Grammar Gripes 2- The present participle phrase

Today, we are going to speak about one of the most maligned bits of grammar in the English language. The present participle phrase. This is also sometimes referred to as the present participle clause. Why, oh why, is this little phrase so discouraged and frowned upon?
Most people who consider themselves writing experts will scare you away from using present participle phrases with strong words. It simply isn’t to be done. It’s a sign of an amateurish writing style. However, when you ask such experts why, they will say something to you such as “You mustn’t use present participle phrases because…monsters. Monsters!” One website I visited that was giving advice on how to vary sentence structure gave a single example of how to do that, and then said “But don’t use present participle phrases!” No insight as to why, except to say that the site writer hated them. “Don’t use them because of all the hate!”
Now me, I love present participle phrases. I think they are a very easy and gentle way to mix up one’s sentence structure. Subject first sentences get boring to read.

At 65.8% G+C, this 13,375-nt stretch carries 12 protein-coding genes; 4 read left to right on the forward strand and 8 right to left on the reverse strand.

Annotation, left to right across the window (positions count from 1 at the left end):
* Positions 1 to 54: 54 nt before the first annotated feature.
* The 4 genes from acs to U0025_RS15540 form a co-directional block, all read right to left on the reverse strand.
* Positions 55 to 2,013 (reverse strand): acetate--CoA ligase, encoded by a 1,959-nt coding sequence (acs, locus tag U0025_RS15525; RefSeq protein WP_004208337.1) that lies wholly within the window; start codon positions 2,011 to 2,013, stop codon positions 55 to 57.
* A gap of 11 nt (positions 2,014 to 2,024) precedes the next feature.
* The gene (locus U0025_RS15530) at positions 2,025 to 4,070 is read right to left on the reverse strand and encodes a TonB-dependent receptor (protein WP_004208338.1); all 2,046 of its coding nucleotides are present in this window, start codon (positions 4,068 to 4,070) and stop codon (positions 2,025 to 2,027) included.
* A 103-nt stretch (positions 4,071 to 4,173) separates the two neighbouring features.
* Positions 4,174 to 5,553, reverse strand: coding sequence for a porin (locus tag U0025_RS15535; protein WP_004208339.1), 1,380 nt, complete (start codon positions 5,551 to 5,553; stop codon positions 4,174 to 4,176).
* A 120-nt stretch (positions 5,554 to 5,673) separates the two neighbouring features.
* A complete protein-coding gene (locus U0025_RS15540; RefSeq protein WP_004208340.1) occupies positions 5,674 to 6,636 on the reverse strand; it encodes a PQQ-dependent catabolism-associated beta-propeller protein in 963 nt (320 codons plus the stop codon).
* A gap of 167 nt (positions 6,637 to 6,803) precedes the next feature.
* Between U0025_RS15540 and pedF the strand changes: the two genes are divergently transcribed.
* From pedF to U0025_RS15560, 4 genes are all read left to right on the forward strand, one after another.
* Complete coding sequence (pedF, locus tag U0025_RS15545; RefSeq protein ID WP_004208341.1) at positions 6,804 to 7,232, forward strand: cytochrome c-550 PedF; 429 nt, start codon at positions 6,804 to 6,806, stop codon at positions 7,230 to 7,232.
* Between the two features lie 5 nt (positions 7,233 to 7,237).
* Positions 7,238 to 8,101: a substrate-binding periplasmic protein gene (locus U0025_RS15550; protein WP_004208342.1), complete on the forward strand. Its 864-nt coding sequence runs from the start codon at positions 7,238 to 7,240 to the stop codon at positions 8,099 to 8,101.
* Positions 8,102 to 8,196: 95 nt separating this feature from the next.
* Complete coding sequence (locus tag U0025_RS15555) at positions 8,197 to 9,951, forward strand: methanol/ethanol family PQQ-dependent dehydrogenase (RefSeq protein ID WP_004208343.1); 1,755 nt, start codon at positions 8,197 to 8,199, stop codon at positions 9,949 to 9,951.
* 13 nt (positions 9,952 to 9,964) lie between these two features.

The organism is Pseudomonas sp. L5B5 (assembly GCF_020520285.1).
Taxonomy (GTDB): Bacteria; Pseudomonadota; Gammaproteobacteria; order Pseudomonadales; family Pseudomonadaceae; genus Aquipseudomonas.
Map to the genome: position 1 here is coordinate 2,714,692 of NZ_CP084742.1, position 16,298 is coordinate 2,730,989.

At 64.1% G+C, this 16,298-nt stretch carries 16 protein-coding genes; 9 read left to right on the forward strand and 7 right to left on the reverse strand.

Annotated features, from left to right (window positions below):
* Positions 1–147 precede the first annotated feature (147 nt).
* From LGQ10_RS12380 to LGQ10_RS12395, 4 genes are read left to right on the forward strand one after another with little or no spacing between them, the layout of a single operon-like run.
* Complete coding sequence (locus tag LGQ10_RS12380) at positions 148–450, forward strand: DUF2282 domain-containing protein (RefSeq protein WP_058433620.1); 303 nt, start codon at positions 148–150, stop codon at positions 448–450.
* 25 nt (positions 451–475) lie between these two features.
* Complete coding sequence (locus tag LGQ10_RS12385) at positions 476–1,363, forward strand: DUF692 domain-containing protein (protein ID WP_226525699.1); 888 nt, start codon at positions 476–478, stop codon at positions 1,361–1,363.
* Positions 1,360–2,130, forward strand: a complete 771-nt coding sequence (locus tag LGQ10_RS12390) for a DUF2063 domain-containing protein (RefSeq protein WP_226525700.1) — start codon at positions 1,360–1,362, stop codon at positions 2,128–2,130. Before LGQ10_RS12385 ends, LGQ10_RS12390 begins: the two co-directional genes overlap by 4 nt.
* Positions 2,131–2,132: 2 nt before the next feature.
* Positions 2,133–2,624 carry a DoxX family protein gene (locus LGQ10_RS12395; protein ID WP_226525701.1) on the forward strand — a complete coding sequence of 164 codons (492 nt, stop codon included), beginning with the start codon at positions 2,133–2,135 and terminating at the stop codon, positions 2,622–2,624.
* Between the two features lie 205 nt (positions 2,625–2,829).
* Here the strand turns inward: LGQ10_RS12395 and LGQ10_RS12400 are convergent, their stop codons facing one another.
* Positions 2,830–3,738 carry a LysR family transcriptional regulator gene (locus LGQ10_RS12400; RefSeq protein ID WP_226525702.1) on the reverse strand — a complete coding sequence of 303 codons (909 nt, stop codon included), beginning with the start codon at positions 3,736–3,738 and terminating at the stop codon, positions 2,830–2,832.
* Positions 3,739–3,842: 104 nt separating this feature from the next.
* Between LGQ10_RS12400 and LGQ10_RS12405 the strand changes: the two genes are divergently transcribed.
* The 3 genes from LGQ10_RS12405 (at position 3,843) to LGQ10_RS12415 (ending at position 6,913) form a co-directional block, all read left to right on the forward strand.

A man walked to the store. He was walking down the sidewalk when a rabid wombat jumped in front of him, startling him. The man was surprised to see a wombat in Louisville. He wondered if it had escaped from the zoo. He also wondered what one should do when faced with a rabid wombat.
Walking to the store, a man was startled when a rabid wombat jumped in front of him. Surprised to see a wombat in Louisville, he wondered if it had escaped from the zoo, and what one should do when faced by a rabid wombat.
“Walking to the store” is a present participle phrase. But, oh no, you seem to say, aren’t you mixing tenses? I see “walking, startled, and jumped” in the same sentence! Monsters!
No dear reader, no monsters here. In writing the phrase “Walking to the store” one is turning the whole clause into a adjective which describes “a man.” Adjective clauses have no real tense, so it’s perfectly legal. Which man is it? The one that’s walking to the store. “Surprised to see a wombat” is an example of a past participle phrase. Who’s surprised to see a wombat? He was.